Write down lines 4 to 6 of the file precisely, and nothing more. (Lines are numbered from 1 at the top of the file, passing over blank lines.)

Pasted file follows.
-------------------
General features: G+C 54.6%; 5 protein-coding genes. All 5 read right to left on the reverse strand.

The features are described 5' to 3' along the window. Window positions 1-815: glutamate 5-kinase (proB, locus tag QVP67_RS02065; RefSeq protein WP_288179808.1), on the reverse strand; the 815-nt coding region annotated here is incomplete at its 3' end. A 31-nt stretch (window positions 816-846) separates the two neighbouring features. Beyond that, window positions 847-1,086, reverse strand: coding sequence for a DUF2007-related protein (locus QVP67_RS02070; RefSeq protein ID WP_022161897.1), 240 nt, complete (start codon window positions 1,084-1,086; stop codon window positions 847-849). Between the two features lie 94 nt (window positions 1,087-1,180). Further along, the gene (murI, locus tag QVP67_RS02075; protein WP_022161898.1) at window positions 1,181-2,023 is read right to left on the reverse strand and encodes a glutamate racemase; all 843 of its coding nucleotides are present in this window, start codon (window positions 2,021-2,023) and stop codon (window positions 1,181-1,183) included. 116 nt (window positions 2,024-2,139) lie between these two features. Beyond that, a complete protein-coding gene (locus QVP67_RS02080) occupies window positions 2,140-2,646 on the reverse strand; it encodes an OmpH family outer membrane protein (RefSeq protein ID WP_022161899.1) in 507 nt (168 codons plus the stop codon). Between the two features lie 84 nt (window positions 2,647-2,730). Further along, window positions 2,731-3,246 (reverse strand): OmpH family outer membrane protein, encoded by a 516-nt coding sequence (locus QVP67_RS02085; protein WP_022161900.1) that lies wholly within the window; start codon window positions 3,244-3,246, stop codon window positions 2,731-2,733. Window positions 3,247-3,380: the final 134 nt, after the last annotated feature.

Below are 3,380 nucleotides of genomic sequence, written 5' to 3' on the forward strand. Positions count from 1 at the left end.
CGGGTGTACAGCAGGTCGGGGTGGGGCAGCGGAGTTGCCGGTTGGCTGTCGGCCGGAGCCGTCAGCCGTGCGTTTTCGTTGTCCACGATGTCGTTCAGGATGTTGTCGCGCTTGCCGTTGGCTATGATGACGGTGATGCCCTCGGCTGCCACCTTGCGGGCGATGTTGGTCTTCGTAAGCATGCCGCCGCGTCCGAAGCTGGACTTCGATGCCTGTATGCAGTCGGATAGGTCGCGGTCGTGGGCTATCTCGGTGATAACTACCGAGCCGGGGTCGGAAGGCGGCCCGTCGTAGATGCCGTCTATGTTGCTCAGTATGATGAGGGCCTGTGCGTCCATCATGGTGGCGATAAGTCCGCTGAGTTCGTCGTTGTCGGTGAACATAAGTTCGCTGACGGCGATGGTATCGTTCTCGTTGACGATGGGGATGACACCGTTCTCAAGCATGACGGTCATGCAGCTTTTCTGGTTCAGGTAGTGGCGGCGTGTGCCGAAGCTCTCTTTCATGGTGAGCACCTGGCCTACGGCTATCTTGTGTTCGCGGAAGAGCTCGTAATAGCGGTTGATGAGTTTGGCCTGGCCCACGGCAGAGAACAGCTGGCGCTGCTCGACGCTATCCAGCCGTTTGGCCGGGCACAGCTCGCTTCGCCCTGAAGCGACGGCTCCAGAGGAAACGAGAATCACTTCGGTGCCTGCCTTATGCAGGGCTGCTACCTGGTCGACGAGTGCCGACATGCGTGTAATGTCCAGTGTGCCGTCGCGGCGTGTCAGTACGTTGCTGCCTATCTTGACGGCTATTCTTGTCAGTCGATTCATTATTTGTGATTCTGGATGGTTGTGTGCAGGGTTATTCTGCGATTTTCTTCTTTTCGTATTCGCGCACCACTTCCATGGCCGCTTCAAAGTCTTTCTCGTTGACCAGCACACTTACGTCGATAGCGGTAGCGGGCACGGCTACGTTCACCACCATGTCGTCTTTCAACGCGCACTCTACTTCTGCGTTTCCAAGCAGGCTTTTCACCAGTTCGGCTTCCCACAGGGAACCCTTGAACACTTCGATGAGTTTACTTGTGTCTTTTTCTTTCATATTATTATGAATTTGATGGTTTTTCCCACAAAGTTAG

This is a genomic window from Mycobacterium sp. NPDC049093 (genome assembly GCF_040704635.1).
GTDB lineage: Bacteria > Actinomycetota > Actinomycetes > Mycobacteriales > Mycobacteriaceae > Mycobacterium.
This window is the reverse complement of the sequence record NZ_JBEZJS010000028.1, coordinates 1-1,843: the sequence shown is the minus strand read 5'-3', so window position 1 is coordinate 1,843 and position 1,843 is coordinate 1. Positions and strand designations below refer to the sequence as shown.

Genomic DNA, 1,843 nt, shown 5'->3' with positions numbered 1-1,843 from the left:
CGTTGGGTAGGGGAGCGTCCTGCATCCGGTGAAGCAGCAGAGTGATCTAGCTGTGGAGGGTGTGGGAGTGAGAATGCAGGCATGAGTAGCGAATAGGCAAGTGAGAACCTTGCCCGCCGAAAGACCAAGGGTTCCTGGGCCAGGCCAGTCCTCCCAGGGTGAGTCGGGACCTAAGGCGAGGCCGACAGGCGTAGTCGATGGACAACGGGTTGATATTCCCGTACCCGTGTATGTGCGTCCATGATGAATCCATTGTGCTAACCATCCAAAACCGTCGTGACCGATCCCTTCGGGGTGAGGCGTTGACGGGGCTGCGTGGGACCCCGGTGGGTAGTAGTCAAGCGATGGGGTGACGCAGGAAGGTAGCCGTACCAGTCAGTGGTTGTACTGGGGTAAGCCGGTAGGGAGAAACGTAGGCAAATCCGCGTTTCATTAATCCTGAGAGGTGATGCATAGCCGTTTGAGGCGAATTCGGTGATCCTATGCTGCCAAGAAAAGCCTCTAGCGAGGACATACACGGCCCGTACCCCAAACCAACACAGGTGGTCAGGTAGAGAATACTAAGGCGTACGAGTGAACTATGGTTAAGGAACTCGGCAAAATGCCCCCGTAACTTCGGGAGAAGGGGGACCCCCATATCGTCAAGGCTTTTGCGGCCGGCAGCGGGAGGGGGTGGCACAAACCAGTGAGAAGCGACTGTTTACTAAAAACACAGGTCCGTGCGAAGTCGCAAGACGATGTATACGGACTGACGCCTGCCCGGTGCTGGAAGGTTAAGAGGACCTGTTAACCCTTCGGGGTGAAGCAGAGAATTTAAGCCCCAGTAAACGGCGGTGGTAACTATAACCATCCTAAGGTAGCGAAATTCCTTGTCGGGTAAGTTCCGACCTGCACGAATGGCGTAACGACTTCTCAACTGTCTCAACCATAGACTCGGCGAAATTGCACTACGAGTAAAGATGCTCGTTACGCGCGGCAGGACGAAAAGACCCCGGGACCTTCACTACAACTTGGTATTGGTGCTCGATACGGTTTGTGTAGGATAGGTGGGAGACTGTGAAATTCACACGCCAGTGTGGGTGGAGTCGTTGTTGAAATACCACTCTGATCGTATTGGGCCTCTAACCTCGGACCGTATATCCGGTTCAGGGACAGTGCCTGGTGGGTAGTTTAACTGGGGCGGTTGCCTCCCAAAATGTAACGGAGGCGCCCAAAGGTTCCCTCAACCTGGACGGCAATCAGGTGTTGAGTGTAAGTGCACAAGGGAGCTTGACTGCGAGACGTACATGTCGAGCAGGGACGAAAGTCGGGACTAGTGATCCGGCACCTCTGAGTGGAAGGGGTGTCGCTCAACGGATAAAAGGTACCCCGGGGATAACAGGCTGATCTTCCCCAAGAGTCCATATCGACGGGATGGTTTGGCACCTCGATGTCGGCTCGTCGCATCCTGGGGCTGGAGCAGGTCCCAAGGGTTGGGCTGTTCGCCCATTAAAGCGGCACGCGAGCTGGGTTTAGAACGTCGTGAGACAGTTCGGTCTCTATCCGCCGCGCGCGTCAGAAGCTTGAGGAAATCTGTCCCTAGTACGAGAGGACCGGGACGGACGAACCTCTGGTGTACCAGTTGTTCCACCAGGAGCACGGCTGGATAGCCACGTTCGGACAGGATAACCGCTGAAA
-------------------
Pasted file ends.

CGGGTGTACAGCAGGTCGGGGTGGGGCAGCGGAGTTGCCGGTTGGCTGTCGGCCGGAGCCGTCAGCCGTGCGTTTTCGTTGTCCACGATGTCGTTCAGGATGTTGTCGCGCTTGCCGTTGGCTATGATGACGGTGATGCCCTCGGCTGCCACCTTGCGGGCGATGTTGGTCTTCGTAAGCATGCCGCCGCGTCCGAAGCTGGACTTCGATGCCTGTATGCAGTCGGATAGGTCGCGGTCGTGGGCTATCTCGGTGATAACTACCGAGCCGGGGTCGGAAGGCGGCCCGTCGTAGATGCCGTCTATGTTGCTCAGTATGATGAGGGCCTGTGCGTCCATCATGGTGGCGATAAGTCCGCTGAGTTCGTCGTTGTCGGTGAACATAAGTTCGCTGACGGCGATGGTATCGTTCTCGTTGACGATGGGGATGACACCGTTCTCAAGCATGACGGTCATGCAGCTTTTCTGGTTCAGGTAGTGGCGGCGTGTGCCGAAGCTCTCTTTCATGGTGAGCACCTGGCCTACGGCTATCTTGTGTTCGCGGAAGAGCTCGTAATAGCGGTTGATGAGTTTGGCCTGGCCCACGGCAGAGAACAGCTGGCGCTGCTCGACGCTATCCAGCCGTTTGGCCGGGCACAGCTCGCTTCGCCCTGAAGCGACGGCTCCAGAGGAAACGAGAATCACTTCGGTGCCTGCCTTATGCAGGGCTGCTACCTGGTCGACGAGTGCCGACATGCGTGTAATGTCCAGTGTGCCGTCGCGGCGTGTCAGTACGTTGCTGCCTATCTTGACGGCTATTCTTGTCAGTCGATTCATTATTTGTGATTCTGGATGGTTGTGTGCAGGGTTATTCTGCGATTTTCTTCTTTTCGTATTCGCGCACCACTTCCATGGCCGCTTCAAAGTCTTTCTCGTTGACCAGCACACTTACGTCGATAGCGGTAGCGGGCACGGCTACGTTCACCACCATGTCGTCTTTCAACGCGCACTCTACTTCTGCGTTTCCAAGCAGGCTTTTCACCAGTTCGGCTTCCCACAGGGAACCCTTGAACACTTCGATGAGTTTACTTGTGTCTTTTTCTTTCATATTATTATGAATTTGATGGTTTTTCCCACAAAGTTAG

This is a genomic window from Mycobacterium sp. NPDC049093 (genome assembly GCF_040704635.1).
GTDB lineage: Bacteria > Actinomycetota > Actinomycetes > Mycobacteriales > Mycobacteriaceae > Mycobacterium.